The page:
The National Football League wrote a letter to it's players association outlining steps to work with them to study the potential use of cannabis to help in the treatment of pain for NFL players. Currently, marijuana is completely banned from the NFL but this letter is the first sign of a possible cooperation between the NFL and allowing for the plants use for pain management.
“We look forward to working with the Players Association on all issues involving the health and safety of our players,” said Joe Lockhart, the NFL’s executive vice president of communications.
According to The Washington Post, DeMaurice Smith, the NFLPA’s executive director said in January that the union was preparing a proposal to the league that would result in a “less punitive” approach to recreational marijuana use by players.
“I do think that issues of addressing it more in a treatment and less punitive measure is appropriate,” Smith said to the Washington Post in January. “I think it’s important to look at whether there are addiction issues. And I think it’s important to not simply assume recreation is the reason it’s being used.”
The NFLPA is the players' union and they have a specific pain management committee tasked with finding tools for players, including marijuana.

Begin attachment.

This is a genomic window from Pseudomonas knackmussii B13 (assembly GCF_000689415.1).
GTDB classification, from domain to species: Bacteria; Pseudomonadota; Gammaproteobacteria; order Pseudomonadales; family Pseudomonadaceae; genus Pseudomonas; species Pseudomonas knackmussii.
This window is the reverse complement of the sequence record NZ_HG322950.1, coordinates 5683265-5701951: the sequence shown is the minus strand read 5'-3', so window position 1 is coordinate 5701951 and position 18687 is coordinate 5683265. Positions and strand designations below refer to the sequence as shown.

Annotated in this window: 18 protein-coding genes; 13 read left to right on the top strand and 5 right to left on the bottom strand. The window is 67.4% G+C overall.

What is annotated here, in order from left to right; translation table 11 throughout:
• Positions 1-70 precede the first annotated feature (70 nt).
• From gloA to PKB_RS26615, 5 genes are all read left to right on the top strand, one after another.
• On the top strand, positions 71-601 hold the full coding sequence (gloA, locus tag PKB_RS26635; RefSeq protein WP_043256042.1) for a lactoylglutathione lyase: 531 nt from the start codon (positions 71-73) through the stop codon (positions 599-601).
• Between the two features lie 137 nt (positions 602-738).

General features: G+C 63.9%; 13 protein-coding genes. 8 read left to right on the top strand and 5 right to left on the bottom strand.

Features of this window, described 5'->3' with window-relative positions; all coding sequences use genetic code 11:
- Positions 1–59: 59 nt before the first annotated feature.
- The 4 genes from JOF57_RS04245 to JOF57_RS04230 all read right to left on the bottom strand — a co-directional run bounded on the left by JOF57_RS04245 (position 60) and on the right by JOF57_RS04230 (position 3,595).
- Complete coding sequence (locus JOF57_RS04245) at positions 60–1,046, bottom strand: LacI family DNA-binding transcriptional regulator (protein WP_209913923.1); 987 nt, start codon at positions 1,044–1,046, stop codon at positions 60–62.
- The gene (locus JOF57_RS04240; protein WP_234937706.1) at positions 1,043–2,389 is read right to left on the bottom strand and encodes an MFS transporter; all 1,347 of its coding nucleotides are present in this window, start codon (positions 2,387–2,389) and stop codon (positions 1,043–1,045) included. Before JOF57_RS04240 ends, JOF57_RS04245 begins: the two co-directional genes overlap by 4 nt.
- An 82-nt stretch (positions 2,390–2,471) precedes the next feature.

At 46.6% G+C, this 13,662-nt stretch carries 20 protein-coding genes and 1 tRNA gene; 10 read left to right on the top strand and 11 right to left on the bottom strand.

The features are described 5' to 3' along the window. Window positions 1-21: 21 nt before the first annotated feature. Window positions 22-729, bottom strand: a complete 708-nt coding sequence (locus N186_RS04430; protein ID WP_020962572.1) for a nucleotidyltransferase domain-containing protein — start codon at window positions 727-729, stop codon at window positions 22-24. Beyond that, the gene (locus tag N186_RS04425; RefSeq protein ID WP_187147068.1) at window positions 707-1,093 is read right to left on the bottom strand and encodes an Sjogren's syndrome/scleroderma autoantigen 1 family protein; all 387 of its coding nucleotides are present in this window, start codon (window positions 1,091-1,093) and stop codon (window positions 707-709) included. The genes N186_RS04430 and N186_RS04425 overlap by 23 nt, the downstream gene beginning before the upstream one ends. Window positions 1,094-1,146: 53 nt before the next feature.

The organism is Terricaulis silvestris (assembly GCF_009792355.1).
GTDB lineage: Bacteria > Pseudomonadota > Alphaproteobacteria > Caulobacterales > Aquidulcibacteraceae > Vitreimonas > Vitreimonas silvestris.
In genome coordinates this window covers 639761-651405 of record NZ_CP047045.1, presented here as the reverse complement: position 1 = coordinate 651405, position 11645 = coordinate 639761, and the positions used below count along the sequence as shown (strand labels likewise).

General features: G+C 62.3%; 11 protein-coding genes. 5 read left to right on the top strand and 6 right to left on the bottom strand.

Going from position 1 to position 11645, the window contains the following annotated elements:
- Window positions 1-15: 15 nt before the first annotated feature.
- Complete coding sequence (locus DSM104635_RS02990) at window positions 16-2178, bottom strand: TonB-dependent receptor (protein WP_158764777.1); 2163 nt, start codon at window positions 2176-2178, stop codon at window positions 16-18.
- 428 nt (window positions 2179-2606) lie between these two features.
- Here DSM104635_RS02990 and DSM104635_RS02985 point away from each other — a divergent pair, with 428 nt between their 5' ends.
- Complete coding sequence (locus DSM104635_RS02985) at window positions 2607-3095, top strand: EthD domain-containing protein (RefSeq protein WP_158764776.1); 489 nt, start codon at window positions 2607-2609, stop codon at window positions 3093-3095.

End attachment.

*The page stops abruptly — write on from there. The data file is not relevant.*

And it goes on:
Over the past few years there's been a backlash by former football players against the use of opioids for pain management. Athletes like Kyle Turley, Jim McMahon and Ricky Williams have joined the fight to lobby for the right for players to use it through the nonprofit group called Doctors for Cannabis Regulation (DFCR). DFCR believes that cannabis is a safer form of pain relief than the currently pervasive use of opioids and it can help prevent brain damage, as well as treat the condition.
“There is some early data that cannabis does play a role in neuroprotection. This is the kind of science we’ve put in front of the NFL, hoping they would reconsider their antiquated policies,” Dr. Sisley told The Chronicle. “The bottom line is that cannabinoids are clearly neuroprotective. We have preclinical data at the receptor level that cannabinoids and cannabis are not only involved with brain repair but neurogenesis, the development of new neural tissue. It’s one of the most exciting discoveries of modern neuroscience.”
Dr. Suzanne Sisley, is a member of DFCR’s board and president of the Scottsdale Research Institute. She's studying the safety and efficacy of marijuana with clinical studies.